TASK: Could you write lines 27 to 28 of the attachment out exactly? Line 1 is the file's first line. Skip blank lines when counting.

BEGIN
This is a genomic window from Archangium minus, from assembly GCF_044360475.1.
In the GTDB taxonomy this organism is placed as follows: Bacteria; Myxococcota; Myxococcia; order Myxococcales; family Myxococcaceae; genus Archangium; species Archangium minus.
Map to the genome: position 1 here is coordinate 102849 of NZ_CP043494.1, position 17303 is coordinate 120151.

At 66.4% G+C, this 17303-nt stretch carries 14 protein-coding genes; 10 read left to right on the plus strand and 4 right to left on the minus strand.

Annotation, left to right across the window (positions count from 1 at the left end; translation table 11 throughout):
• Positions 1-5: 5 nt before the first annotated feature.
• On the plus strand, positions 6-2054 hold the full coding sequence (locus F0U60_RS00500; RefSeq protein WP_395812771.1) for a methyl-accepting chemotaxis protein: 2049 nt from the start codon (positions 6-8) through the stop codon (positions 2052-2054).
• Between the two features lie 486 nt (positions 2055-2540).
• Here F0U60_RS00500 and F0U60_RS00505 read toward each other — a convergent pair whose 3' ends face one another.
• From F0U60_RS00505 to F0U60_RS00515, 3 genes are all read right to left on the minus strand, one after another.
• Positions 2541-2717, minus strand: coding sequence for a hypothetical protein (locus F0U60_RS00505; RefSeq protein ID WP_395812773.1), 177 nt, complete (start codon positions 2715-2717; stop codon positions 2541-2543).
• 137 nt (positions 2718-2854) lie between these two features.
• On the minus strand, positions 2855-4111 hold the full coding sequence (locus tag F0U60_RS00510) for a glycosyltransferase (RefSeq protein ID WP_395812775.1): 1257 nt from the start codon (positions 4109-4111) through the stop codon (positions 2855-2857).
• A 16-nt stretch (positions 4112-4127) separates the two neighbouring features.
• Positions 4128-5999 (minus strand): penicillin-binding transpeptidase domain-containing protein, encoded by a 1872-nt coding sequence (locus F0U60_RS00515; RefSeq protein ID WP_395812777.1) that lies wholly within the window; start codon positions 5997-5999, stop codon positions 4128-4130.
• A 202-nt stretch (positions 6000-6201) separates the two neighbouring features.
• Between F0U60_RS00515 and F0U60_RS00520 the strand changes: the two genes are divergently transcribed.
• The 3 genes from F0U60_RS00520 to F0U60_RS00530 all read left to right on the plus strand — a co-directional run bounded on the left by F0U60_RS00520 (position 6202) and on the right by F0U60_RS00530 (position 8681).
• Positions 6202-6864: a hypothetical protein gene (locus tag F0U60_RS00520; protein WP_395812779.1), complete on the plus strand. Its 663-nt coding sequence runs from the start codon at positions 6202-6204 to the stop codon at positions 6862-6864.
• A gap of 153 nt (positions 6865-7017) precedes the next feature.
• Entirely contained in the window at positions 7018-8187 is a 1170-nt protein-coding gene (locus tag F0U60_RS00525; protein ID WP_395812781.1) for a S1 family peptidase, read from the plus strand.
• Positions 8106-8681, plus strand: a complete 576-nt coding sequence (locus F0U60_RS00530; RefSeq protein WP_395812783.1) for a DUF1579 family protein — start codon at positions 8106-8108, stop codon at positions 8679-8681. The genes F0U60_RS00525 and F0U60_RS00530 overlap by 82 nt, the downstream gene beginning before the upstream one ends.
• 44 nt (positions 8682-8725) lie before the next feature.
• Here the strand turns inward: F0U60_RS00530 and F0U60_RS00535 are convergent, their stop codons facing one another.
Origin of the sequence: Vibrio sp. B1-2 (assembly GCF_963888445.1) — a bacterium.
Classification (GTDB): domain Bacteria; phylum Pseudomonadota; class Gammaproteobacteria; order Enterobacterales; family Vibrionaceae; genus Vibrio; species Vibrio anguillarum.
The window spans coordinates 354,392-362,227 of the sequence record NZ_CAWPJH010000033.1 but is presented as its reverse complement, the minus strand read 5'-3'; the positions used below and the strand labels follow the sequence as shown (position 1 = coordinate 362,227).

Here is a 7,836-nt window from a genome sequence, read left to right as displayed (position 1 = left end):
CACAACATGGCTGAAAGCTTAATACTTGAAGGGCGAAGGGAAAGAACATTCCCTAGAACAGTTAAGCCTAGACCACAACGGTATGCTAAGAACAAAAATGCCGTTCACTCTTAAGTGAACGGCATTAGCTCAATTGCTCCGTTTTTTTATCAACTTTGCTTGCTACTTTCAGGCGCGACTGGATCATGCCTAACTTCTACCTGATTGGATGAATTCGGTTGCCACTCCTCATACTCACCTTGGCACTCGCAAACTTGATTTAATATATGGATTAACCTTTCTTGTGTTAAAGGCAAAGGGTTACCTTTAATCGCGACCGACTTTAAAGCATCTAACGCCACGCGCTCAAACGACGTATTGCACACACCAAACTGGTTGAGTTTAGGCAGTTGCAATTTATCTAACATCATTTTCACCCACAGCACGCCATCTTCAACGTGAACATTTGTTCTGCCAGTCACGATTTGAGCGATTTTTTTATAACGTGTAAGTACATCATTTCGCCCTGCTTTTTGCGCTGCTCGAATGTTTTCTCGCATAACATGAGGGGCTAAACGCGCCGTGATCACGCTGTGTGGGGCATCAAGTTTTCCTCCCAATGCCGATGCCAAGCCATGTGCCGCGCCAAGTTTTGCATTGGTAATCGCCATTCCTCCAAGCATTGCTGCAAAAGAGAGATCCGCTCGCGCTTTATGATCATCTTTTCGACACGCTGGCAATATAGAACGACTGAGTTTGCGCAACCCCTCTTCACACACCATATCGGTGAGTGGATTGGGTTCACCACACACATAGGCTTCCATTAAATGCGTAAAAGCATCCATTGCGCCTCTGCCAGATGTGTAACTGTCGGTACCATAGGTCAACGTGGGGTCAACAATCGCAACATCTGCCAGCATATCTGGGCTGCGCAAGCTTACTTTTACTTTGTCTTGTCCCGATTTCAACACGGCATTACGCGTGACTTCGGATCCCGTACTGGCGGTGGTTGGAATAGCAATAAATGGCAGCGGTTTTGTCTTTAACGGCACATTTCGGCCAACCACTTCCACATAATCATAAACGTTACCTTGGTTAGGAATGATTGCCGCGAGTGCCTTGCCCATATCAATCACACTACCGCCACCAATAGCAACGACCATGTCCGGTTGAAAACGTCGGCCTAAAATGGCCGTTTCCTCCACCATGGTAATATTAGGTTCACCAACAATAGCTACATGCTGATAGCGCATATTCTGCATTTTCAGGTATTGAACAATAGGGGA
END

The window spans coordinates 354,392-362,227 of the sequence record NZ_CAWPJH010000033.1 but is presented as its reverse complement, the minus strand read 5'-3'; the positions used below and the strand labels follow the sequence as shown (position 1 = coordinate 362,227).

Here is a 7,836-nt window from a genome sequence, read left to right as displayed (position 1 = left end):